The purge of intellectuals in post-Liberation France has, over the years, generated a considerable literature, the latest among which is Jeanyves Guérin’s Les Listes noires de 1944: pour une histoire littéraire de l’épuration (Paris: Presses Sorbonne nouvelle, 2016; see French Studies, 71 (2017), 295–96). The volume under review here is of a quite different order, however, because of the vast scope of the research on which it is founded. Jacques Boncompain, former Director of the Société des auteurs et compositeurs dramatiques (SACD), has published a number of works on the relationship between writers and their social and institutional context. This book is much more encyclopaedic than its title suggests, and should become an essential reference for those working on the cultural history of the Second World War. Because of the elevated status accorded to writers and artists in France — and owing to German policies that were designed to disguise German propaganda and censorship to soften the impact of the Occupation — special efforts were made to allow cultural life to continue, if not to flourish. Some French figures who were keen on closer rapprochement with Germany, and who accepted Goebbels’s invitations to travel to Weimar, were regarded as particularly treasonable. Writers and others active in the creative industries under the Occupation had to answer for their actions. According to Boncompain, the French ended up over-extending their purge, subjecting the members of each society to close scrutiny. The Société des gens de lettres (SGL) created its own purge commission composed exclusively of authors and without the presence of magistrates from the Ministry of Justice. Under accusation or suspicion of intelligence with the enemy, individuals wrote to explain themselves. The extraordinary details thrown up by this correspondence are but one of the fascinating aspects of the book. Jacques Chardonne, for instance, who visited Weimar twice, wrote pointing to his interventions in favour of writers in POW camps, and to his interventions on behalf of those of interest to the authorities: he claimed he helped Georges Duhamel, Marcel Arland, Jean Paulhan (‘d’une manière presque continuelle’), André Malraux, and others to avoid trouble (pp. 177–78). It was enough for Roland Dorgelès merely to have published in Gringoire to fall under suspicion, prompting the SGL President, Georges Lecomte, to intervene personally to exonerate him. Jean de La Hire, who explained that his anglophobic diatribes were inspired by the deaths of his two sons at Dunkirk and Mers-el-Kébir, was not to be exonerated. As for the SACD, unlike the SGL it sent a lengthy and ‘essentiellement accusatoire’ (p. 309) questionnaire to all its members, whether under suspicion or not, and to which they were obliged to reply. The vast trove of information culled from these hundreds of files yields up ‘nombre d’informations sur les conditions de vie sous l’Occupation, le comportement de l’Occupant, l’activité intellectuelle, la rétribution des auteurs, l’évolution des mentalités, et bien d’autres points’ (p. 307). All of which leads the author to the sombre reflection about this botched purge that ‘divisés, les Français n’ont pas de pire ennemi qu’eux-mêmes’ (p. 698). © The Author 2017. Published by Oxford University Press on behalf of the Society for French Studies. All rights reserved. For Permissions, please email: firstname.lastname@example.org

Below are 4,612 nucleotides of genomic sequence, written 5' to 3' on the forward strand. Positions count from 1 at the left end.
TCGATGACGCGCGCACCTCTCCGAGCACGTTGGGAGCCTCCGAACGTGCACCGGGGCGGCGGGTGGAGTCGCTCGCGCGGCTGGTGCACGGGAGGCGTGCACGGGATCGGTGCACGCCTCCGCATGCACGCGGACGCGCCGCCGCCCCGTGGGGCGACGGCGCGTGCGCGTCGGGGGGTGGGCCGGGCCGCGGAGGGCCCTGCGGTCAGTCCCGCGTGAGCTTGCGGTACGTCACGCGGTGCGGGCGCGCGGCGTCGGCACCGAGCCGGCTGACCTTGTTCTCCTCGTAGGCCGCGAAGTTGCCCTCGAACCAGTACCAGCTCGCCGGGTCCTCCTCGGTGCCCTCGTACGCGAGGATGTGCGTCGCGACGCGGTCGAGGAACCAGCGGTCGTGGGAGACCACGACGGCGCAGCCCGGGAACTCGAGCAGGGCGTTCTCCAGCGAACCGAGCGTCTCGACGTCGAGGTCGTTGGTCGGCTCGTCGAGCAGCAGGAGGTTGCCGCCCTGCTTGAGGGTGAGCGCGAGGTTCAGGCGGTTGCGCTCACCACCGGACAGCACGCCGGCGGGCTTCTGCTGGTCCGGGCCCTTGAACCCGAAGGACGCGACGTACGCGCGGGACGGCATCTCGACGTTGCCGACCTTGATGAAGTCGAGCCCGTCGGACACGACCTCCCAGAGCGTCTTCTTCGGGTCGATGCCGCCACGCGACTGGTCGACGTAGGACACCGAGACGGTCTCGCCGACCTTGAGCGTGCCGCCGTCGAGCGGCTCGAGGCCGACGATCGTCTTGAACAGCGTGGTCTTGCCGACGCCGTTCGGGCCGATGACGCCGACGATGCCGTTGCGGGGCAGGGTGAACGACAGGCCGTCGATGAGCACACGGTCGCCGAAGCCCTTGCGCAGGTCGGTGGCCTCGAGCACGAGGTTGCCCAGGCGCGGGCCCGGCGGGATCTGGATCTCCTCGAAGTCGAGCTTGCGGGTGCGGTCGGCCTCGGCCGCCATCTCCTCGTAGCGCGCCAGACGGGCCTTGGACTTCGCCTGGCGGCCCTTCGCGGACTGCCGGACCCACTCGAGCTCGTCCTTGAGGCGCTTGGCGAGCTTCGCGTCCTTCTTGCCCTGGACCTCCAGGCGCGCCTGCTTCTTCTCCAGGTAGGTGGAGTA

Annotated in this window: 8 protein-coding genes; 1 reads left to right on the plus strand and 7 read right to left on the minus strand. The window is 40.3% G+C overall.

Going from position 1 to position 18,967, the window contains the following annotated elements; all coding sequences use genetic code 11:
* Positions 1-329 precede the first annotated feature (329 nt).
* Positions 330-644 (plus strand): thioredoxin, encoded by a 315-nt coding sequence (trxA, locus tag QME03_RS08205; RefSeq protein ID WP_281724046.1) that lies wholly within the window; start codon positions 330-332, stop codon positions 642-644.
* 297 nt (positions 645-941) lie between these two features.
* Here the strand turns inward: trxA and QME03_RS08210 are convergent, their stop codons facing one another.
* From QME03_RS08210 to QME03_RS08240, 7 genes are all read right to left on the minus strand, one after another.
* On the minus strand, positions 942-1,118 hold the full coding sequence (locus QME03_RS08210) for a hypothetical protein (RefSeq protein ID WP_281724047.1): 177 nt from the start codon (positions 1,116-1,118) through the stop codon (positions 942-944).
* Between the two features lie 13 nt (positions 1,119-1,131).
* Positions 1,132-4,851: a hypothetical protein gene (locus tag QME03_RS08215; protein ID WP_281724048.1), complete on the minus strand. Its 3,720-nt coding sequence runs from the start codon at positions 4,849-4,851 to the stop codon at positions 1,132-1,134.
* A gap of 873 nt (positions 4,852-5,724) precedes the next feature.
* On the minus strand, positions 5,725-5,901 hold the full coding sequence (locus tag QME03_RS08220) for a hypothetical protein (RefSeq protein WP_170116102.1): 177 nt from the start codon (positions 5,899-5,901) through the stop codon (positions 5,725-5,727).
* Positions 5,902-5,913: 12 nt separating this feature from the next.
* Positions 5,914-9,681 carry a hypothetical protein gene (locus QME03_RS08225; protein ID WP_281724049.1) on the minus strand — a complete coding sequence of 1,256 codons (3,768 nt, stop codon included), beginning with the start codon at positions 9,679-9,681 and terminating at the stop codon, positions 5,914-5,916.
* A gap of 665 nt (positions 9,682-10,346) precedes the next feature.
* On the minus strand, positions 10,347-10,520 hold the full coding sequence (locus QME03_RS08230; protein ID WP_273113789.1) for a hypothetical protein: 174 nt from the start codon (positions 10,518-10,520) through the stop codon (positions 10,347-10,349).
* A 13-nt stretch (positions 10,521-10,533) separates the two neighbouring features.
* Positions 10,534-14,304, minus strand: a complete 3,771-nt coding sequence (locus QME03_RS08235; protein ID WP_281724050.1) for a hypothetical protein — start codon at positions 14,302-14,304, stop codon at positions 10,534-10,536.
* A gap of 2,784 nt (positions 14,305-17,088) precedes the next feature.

French Studies – Oxford University Press
Published: Jan 1, 2018
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